The first point of the checklist looks at the Context Analysis, which really focuses on what is happening with ICT4D in the country or region of choice. Thus if I am looking at Uganda I will have to gather information about existing ICT projects in the education sector as well as current stakeholders and potential collaborators as well as current conditions (policy or market) in the city or country itself. The next point on the checklist focuses on Defining the Need, which emphasizes what problems can ICT help overcome as well as what kind of opportunities ICTs can introduce. When using this point for the education sector I would have to consider all of the underlying causes of poverty and the effects it has on schools and students. I then have to look into the needs of the stakeholders and see how ICTs can help with development opportunities. The next point on Plan’s checklist is Choosing a Strategy and looking at what kind of ICT4D is needed (direct, internal or strategic). In the case of education I will have to look at what kind of technical and training support is needed in the target schools as well as how to give equal opportunities and reduce inequalities between the rural and urban students. The fourth claim involves Undertaking a Participatory Communications Assessment, which further examines who will benefit most from this introduction of the ICT. This point is very important as ICT for development is used as a tool to reduce poverty and inequalities and in education children in rural areas are the hardest to reach. It is important to thoroughly pick a right form of technology that can help build the capacity needs of the target students. The fifth checkpoint on this checklist emphasizes the importance of Choosing the Technology. Technologies can already exist within a sector and a region however when creating an ICT development project you will need to assess which technology tool will be most useful to improve the quality life. In education, computers are by far as of today the most useful technology however there come some problems affiliated with using computers such as illiteracy (language barriers) as well as knowledge of how to use the computer itself. The sixth point again relates to Adjusting the Content, which in term relates again to language barriers. In most developing countries children have yet to see or use computers thus when they are introduced into classrooms they need to be guided into how to use the computer and understand the content. Teachers as well need to be taught the skills and content necessary in a language they comprehend. Number 7 on this list looks at Building and Using Capacity which further emphasizes the skills teachers and students will need to keep a project sustainable. The eighth point on the checklist involves Monitoring the Process. A crucial aspect of all development projects involves a Monitoring and Evaluation plan for which they measure the positive and negative affects of the project or in this case the ICT that is being implemented.  For example in education testing and enrollment rates aren’t the only outcomes that should be measured, they should measure quality of teaching via ICTs. If the introduction of an ICT has no positive effect than it is important to reconsider how the project is being implemented. The final two points of this checklist focus on Keeping the Project Going (Sustainability) and Learning From Each Other and coincide with each other. By learning from each other, previous projects and the community, one can overcome the challenges and risks that may interfere with your ICT project. Thus it is important to continuously learn and adjust factors of the project to keep it sustainable.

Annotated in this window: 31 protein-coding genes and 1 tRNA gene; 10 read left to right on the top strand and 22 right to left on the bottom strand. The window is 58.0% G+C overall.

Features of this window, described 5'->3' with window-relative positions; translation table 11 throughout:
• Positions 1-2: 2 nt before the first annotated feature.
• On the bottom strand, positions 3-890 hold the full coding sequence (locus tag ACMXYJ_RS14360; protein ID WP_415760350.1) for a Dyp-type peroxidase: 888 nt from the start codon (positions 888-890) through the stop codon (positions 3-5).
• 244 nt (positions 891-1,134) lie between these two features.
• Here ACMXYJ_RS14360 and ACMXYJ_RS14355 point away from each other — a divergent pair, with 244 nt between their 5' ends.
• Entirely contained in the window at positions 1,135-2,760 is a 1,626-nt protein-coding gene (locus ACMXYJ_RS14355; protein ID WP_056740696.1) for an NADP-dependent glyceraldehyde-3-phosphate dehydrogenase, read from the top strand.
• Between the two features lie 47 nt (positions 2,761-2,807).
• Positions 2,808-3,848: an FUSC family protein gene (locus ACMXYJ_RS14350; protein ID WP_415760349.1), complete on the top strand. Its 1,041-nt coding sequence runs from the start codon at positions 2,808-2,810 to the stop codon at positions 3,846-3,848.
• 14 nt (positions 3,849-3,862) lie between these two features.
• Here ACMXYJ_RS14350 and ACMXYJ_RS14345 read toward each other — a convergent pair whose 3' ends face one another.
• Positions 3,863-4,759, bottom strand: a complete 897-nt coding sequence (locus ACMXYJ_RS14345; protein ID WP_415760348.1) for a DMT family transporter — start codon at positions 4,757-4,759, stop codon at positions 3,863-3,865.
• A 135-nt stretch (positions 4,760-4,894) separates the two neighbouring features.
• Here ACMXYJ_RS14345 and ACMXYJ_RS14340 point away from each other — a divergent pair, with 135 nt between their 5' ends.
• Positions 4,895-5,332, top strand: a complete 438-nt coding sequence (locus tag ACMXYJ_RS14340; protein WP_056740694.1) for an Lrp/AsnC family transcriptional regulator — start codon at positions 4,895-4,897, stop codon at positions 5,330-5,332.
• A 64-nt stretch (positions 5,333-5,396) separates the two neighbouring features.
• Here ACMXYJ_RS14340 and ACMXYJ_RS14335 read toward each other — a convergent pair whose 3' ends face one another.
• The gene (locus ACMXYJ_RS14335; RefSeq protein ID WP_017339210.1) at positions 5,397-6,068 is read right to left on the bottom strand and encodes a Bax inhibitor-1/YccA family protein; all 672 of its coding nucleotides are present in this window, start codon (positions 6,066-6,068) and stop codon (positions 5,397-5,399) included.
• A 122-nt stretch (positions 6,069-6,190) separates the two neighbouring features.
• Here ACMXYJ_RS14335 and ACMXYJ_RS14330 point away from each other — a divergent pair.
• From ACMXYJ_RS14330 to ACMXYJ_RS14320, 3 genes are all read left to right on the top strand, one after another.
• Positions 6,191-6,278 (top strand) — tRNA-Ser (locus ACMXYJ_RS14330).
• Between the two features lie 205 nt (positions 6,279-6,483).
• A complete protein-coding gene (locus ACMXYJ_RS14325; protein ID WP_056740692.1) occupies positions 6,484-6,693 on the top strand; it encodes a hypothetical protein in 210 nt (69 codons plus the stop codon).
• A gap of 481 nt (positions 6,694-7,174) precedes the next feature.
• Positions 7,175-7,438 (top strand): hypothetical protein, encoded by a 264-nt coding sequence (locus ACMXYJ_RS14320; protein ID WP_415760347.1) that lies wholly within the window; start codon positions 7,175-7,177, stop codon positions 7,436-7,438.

This checklist created by Plan if followed correctly has the potential to help any organization or individual create and implement an ICT4D project correctly and sustainability. This checklist does not solely apply to the education sector as it is a guideline to overall programs and I believe should be used when trying to implement a project.

The evolution of social media in Hurricane Sandy

Throughout the semester we have discussed the multipurpose of Information and Communication Technologies as it can be utilized in a variety of ways in efforts to promote development.  This past week we have focused on Social Media and its effect in the developing world. While we have studied articles about social media in time of war as well as social media as a tool to deliver a message trans-nationally, we have also discussed social media in times of a natural disaster. It is well known that natural disasters are a huge component of international development as they have the ability to endanger a population and impede progress. According to a report released by the World Bank, “natural disasters can wipe out development gains and eclipse years of development investment. While they occur worldwide, their economic and social impacts have been increasing and are generally much greater in developing countries than in developed ones” (World Bank   2006). In recent years, while many ICTs have been used towards disaster relief in developing countries, we have also observed an increase of the tool in developed countries such as the United States.